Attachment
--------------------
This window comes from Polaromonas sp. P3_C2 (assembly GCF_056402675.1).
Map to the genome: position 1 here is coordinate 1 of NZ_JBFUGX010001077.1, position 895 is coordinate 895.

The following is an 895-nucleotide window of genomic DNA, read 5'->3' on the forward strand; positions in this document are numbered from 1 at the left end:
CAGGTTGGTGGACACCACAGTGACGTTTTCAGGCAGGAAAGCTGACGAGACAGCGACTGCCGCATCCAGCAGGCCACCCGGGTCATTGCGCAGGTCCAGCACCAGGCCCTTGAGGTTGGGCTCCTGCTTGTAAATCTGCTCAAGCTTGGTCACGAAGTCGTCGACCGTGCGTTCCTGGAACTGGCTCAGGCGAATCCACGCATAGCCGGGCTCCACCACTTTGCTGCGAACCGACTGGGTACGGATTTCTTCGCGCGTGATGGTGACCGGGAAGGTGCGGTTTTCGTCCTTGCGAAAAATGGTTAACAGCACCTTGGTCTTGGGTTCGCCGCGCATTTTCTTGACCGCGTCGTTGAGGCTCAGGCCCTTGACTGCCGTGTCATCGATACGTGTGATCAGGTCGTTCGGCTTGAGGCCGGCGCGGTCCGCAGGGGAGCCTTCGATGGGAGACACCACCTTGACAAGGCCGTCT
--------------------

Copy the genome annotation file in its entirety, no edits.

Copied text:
This window comes from Polaromonas sp. P3_C2 (assembly GCF_056402675.1).
Map to the genome: position 1 here is coordinate 1 of NZ_JBFUGX010001077.1, position 895 is coordinate 895.

The following is an 895-nucleotide window of genomic DNA, read 5'->3' on the forward strand; positions in this document are numbered from 1 at the left end:
CAGGTTGGTGGACACCACAGTGACGTTTTCAGGCAGGAAAGCTGACGAGACAGCGACTGCCGCATCCAGCAGGCCACCCGGGTCATTGCGCAGGTCCAGCACCAGGCCCTTGAGGTTGGGCTCCTGCTTGTAAATCTGCTCAAGCTTGGTCACGAAGTCGTCGACCGTGCGTTCCTGGAACTGGCTCAGGCGAATCCACGCATAGCCGGGCTCCACCACTTTGCTGCGAACCGACTGGGTACGGATTTCTTCGCGCGTGATGGTGACCGGGAAGGTGCGGTTTTCGTCCTTGCGAAAAATGGTTAACAGCACCTTGGTCTTGGGTTCGCCGCGCATTTTCTTGACCGCGTCGTTGAGGCTCAGGCCCTTGACTGCCGTGTCATCGATACGTGTGATCAGGTCGTTCGGCTTGAGGCCGGCGCGGTCCGCAGGGGAGCCTTCGATGGGAGACACCACCTTGACAAGGCCGTCT